Sydney Cohen

From Wikipedia, the free encyclopedia
Jump to navigation Jump to search

Sydney Cohen CBE FRS (18 September 1921 – 25 July 2017) was Professor of Chemical Pathology, Guy's Hospital Medical School, and an authority on malaria.

He was educated at King Edward VII School, Johannesburg, and at Witwatersrand and London universities. Although of service age, he did not serve in World War II. His son, Roger Cohen, is a columnist for The New York Times and International Herald Tribune.

Career[edit]

Other positions held[edit]

He was a member of the Medical Research Council (MRC) and chairman of its Tropical Medicine Research Board, 1974-76. He was the chairman of the World Health Organization Scientific Group on Immunity to Malaria, 1976–81, and a member of the WHO expert advisory panel on malaria, 1977-89. He helped to found the Royal College of Pathologists in 1964. He was elected a fellow of the Royal Society and appointed a CBE in 1978. He was on the Council of the Royal Society, 1981–83, and the Royal Society Assessor on the MRC, 1982-84.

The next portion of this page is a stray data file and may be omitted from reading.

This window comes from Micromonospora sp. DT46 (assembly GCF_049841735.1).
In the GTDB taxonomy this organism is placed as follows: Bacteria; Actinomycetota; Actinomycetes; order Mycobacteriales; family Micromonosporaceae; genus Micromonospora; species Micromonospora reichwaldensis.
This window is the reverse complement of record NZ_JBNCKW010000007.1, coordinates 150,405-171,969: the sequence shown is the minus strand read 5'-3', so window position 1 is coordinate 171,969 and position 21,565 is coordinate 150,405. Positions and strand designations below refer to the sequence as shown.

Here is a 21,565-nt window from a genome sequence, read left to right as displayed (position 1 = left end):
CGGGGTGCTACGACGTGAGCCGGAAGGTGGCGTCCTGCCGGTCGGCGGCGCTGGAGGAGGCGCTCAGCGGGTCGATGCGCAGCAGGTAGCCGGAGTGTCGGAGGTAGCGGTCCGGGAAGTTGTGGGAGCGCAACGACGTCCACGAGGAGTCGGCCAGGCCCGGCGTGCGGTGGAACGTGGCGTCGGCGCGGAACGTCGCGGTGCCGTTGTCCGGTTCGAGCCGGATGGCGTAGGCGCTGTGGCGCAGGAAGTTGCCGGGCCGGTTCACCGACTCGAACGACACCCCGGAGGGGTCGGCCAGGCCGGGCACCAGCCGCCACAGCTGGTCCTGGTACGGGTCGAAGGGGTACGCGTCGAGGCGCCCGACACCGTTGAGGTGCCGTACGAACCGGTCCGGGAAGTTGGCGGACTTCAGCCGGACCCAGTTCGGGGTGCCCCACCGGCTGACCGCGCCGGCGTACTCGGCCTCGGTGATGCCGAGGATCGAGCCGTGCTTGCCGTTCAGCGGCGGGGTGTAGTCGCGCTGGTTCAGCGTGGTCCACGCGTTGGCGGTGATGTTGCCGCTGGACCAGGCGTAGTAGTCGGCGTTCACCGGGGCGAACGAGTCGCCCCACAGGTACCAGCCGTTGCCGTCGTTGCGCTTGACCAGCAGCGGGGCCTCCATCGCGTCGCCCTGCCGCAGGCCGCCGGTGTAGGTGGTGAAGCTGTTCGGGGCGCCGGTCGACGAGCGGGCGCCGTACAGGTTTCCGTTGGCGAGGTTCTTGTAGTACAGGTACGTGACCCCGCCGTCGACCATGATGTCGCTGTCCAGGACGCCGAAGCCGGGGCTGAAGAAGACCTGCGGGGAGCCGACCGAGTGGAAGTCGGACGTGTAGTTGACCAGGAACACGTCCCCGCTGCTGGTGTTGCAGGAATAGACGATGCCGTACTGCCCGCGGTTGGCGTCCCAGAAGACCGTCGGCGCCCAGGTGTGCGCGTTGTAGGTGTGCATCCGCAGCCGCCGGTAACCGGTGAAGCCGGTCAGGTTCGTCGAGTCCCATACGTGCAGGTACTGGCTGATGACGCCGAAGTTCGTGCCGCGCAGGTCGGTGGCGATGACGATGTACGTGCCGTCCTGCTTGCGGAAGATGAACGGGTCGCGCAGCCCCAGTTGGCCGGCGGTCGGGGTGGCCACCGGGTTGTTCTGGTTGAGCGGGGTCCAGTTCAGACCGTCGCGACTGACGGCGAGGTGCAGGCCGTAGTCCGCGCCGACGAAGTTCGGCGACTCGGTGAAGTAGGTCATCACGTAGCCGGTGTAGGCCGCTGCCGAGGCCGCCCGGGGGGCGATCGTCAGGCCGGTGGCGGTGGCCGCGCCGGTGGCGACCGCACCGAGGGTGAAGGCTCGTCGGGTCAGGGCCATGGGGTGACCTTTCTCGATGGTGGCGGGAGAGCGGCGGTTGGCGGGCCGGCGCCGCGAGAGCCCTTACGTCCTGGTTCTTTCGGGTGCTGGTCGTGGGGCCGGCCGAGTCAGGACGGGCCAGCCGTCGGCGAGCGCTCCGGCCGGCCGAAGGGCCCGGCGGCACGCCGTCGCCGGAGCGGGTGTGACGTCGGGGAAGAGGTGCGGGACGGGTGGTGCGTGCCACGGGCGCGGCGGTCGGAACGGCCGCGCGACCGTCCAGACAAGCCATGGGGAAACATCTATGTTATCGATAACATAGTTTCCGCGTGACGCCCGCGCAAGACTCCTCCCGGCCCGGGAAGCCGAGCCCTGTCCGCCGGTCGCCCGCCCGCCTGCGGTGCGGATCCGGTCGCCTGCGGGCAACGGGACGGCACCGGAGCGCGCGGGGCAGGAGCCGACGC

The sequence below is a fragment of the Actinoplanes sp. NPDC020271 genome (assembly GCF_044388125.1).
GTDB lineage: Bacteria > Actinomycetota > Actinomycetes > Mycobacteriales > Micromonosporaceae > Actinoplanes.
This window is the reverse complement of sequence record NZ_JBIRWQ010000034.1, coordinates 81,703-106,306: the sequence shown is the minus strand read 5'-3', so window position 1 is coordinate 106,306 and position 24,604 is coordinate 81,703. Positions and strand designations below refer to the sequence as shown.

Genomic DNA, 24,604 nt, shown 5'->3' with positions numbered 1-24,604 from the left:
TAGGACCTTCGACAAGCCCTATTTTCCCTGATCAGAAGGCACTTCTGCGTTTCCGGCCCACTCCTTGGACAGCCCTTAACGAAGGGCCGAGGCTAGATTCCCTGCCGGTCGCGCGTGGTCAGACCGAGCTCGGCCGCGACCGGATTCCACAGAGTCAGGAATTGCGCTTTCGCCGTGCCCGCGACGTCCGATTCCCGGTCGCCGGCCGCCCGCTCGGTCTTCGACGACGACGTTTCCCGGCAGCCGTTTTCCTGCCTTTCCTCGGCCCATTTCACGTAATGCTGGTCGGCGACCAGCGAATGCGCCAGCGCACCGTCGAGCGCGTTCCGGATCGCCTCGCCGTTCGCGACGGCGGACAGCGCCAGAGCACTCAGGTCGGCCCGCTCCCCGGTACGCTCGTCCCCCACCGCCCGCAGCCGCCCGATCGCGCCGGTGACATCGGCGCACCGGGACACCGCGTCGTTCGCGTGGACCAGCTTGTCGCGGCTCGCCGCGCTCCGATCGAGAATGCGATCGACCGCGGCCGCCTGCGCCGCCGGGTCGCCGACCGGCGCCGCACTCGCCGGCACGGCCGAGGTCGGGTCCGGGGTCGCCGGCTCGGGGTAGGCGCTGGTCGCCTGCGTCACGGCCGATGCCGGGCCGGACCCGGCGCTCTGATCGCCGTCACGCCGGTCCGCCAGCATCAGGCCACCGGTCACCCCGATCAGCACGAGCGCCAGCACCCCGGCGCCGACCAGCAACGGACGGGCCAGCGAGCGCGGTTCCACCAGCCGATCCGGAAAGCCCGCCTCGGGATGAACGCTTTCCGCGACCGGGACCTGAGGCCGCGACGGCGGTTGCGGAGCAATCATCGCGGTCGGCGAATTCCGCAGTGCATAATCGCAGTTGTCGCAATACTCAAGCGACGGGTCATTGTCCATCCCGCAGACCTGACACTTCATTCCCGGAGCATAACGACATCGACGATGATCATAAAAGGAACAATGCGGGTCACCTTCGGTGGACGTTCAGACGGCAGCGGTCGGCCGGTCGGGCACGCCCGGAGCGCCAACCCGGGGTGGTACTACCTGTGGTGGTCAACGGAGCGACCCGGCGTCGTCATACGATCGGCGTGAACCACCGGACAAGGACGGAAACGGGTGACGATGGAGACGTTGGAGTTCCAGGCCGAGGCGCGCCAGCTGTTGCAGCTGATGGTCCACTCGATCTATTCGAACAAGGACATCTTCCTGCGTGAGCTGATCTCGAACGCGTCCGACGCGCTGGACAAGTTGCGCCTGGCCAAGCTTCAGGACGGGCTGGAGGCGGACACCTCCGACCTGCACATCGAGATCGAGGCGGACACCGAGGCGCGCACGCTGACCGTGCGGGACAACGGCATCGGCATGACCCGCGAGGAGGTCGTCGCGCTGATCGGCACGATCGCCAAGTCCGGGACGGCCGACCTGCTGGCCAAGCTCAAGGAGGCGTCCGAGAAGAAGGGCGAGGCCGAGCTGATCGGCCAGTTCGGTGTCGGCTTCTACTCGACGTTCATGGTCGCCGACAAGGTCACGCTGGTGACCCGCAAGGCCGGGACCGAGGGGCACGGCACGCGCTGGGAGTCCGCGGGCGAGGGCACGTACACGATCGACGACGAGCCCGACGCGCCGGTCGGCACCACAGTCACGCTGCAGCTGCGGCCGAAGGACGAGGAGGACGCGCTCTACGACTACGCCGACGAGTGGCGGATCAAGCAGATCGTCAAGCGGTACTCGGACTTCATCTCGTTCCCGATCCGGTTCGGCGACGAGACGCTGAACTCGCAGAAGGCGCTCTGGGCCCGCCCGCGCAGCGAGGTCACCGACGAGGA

He retired to St. Andrews, where he was a member of the Royal and Ancient Golf Club.

He died in July 2017 at the age of 95.[1]

References[edit]